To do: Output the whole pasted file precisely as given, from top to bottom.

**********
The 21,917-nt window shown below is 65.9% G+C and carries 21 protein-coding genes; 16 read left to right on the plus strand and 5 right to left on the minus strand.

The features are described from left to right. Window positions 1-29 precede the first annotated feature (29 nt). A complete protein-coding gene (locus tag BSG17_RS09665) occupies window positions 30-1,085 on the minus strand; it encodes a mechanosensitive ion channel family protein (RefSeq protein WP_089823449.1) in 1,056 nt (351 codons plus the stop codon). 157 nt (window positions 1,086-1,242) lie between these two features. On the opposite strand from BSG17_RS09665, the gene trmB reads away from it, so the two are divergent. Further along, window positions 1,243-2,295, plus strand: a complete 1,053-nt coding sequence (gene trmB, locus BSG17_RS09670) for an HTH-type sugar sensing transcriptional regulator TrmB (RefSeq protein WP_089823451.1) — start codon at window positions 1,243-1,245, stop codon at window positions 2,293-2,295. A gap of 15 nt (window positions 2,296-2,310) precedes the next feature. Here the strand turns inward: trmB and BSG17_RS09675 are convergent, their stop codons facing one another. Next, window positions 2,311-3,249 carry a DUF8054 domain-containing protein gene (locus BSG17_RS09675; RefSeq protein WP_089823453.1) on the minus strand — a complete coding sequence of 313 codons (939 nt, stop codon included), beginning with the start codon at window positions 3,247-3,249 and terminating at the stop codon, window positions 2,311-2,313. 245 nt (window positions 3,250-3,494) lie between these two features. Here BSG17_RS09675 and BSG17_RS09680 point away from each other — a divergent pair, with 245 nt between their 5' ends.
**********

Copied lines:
The 21,917-nt window shown below is 65.9% G+C and carries 21 protein-coding genes; 16 read left to right on the plus strand and 5 right to left on the minus strand.

The features are described from left to right. Window positions 1-29 precede the first annotated feature (29 nt). A complete protein-coding gene (locus tag BSG17_RS09665) occupies window positions 30-1,085 on the minus strand; it encodes a mechanosensitive ion channel family protein (RefSeq protein WP_089823449.1) in 1,056 nt (351 codons plus the stop codon). 157 nt (window positions 1,086-1,242) lie between these two features. On the opposite strand from BSG17_RS09665, the gene trmB reads away from it, so the two are divergent. Further along, window positions 1,243-2,295, plus strand: a complete 1,053-nt coding sequence (gene trmB, locus BSG17_RS09670) for an HTH-type sugar sensing transcriptional regulator TrmB (RefSeq protein WP_089823451.1) — start codon at window positions 1,243-1,245, stop codon at window positions 2,293-2,295. A gap of 15 nt (window positions 2,296-2,310) precedes the next feature. Here the strand turns inward: trmB and BSG17_RS09675 are convergent, their stop codons facing one another. Next, window positions 2,311-3,249 carry a DUF8054 domain-containing protein gene (locus BSG17_RS09675; RefSeq protein WP_089823453.1) on the minus strand — a complete coding sequence of 313 codons (939 nt, stop codon included), beginning with the start codon at window positions 3,247-3,249 and terminating at the stop codon, window positions 2,311-2,313. 245 nt (window positions 3,250-3,494) lie between these two features. Here BSG17_RS09675 and BSG17_RS09680 point away from each other — a divergent pair, with 245 nt between their 5' ends.